Set this attribute to any value if the recording should be preloaded on player's initialization. Defaults to no preload.


Set this attribute to any value if playback should be looped. Defaults to no looping.


Start playback at given time.

Supported formats:

  • 123 (number of seconds)
  • 2:03 ("mm:ss")
  • 1:02:03 ("hh:mm:ss")

Defaults to 0.


Playback speed. Defaults to 1 (normal speed). 2 means 2x faster.


Poster (preview) to display before playback start.

The following poster specifications are supported:

  • npt:2:34 - show recording "frame" at given time
  • data:text/plain,Poster text - show given text

The easiest way of specifying a poster is to use npt:2:34 format. This will preload the recording and display terminal contents from the recording at 2 min 34 s.


<asciinema-player src="..." poster="npt:2:34"></asciinema-player>

Alternatively, a poster value of data:text/plain,This will be printed as poster\n\rThis in second line will display arbitrary text. All ANSI escape codes can be used to add color and move the cursor around to produce good looking poster. You need to replace usual \xXX hex syntax with Unicode \u00XX though.

Example of using text poster with cursor positioning:

<asciinema-player src="..." poster="data:text/plain,I'm regular \u001b[1;32mI'm bold green\u001b[3BI'm 3 lines down"></asciinema-player>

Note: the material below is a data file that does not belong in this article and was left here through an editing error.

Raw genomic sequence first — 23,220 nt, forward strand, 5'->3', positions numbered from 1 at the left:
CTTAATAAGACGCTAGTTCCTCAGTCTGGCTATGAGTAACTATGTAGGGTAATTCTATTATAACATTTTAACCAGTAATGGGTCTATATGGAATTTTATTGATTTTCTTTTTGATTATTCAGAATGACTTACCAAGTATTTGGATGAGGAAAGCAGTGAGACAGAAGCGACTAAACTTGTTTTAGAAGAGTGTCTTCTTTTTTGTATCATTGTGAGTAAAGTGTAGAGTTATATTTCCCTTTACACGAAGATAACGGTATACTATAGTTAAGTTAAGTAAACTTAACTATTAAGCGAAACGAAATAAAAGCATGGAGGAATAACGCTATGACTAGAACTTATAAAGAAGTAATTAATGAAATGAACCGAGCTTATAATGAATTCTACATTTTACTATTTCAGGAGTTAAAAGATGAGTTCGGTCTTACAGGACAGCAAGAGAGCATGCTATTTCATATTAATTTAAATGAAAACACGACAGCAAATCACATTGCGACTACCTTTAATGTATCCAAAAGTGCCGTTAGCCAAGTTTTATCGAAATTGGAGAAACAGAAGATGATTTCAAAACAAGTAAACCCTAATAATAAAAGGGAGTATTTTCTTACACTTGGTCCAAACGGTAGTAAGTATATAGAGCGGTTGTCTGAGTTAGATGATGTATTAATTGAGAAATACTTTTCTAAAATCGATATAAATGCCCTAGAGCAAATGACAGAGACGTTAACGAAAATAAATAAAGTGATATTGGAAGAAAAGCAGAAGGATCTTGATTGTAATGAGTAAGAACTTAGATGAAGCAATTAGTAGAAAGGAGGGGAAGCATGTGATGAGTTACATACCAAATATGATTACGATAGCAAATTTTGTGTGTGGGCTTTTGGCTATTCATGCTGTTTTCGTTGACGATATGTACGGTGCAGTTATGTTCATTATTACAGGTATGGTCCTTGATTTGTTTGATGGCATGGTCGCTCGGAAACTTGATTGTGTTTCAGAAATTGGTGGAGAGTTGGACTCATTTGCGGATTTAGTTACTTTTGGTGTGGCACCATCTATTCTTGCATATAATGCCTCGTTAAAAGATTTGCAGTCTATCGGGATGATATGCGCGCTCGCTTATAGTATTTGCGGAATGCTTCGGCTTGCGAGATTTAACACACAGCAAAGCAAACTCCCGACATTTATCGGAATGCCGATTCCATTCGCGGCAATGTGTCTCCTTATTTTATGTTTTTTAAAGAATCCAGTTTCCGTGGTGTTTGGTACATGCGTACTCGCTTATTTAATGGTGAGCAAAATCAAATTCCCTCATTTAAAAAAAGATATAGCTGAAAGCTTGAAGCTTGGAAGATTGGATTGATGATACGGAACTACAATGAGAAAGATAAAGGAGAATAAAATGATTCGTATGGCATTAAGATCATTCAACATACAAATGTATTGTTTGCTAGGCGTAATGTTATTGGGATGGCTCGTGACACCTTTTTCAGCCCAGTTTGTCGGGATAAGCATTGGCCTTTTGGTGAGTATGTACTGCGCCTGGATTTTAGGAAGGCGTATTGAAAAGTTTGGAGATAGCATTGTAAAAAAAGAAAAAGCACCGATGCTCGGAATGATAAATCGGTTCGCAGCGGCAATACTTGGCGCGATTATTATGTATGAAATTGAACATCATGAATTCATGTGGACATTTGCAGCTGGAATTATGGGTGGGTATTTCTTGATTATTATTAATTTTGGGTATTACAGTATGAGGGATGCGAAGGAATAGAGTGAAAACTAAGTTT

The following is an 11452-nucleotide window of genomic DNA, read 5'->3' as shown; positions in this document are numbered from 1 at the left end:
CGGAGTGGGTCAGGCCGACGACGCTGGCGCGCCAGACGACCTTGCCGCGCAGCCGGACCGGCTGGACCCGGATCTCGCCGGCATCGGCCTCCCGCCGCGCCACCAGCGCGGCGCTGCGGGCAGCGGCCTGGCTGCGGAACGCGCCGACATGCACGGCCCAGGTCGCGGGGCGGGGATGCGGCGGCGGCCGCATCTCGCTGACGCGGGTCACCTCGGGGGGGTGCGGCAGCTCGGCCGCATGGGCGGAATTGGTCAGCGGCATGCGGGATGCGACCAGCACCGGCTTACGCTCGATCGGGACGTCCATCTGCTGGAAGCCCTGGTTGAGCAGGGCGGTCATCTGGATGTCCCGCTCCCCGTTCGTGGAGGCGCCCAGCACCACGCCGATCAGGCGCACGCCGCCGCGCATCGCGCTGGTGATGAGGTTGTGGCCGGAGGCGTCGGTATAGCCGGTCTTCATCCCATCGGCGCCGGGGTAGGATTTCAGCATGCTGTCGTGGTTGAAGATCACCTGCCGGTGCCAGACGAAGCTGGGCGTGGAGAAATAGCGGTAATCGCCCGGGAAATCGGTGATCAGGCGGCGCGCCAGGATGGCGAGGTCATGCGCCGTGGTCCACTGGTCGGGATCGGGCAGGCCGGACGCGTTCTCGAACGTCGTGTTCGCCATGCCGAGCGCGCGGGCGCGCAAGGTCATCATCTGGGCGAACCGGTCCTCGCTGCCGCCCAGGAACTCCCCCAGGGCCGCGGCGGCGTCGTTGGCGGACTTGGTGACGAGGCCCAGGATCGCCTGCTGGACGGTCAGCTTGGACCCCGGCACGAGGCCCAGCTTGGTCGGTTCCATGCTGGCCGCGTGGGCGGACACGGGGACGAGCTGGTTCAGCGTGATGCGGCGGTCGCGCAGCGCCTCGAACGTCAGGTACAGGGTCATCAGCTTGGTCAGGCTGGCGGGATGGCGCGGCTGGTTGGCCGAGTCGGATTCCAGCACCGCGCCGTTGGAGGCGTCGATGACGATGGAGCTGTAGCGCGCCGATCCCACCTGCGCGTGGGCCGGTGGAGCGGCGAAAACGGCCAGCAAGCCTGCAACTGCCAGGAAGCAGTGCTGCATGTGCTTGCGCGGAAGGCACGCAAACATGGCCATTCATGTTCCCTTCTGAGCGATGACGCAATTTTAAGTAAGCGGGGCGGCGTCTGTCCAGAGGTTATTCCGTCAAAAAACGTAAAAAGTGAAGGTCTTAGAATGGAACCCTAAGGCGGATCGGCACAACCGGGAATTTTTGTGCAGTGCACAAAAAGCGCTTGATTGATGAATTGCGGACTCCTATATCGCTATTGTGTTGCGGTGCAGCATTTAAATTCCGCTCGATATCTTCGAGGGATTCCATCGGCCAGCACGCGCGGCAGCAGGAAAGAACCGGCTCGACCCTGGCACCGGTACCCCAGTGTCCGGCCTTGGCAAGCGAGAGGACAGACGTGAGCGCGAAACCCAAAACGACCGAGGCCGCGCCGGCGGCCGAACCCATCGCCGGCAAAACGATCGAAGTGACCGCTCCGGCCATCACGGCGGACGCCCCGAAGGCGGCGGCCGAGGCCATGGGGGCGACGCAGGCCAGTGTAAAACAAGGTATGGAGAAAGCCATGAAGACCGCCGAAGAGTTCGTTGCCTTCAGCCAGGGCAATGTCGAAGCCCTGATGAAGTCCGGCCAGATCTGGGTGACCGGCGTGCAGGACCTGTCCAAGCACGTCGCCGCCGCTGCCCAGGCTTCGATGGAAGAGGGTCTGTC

Defaults to screen contents at start-at (or blank terminal when start-at is 0).


Size of the terminal font.

Possible values:

  • small
  • medium
  • big
  • any CSS font-size value (e.g. 15px)

Defaults to small.


Terminal color theme.

One of:

  • asciinema
  • tango
  • solarized-dark
  • solarized-light
  • monokai

Defaults to asciinema.


Title of the asciicast, displayed in the titlebar in fullscreen mode.


Author of the asciicast, displayed in the titlebar in fullscreen mode.


URL of the author's homepage/profile. Author name (author above) is linked to this URL.


URL of the author's image, displayed in the titlebar in fullscreen mode.

Example usage with options

<asciinema-player src="/demo.json" speed="2" theme="solarized-dark" loop="loop" poster="data:text/plain,\u001b[5;5HAwesome \u001b[1;33mdemo!"></asciinema-player>

Controlling the player programmatically

The player's DOM element provides several properties, methods and events mimicking HTMLVideoElement, allowing for programmatical control over the player.



duration property gives the length of the recording in seconds, or zero if no recording data is available (for ex. before loadedmetadata event is triggered).

document.getElementById('player').duration; // 123.45


currentTime property gives the current playback time in seconds. Setting this value seeks the recording to the new time.

document.getElementById('player').currentTime; // 1.23
document.getElementById('player').currentTime = 33;



play method attempts to begin playback of the recording. If the recording hasn't been preloaded then it tries to load it, and then starts the playback.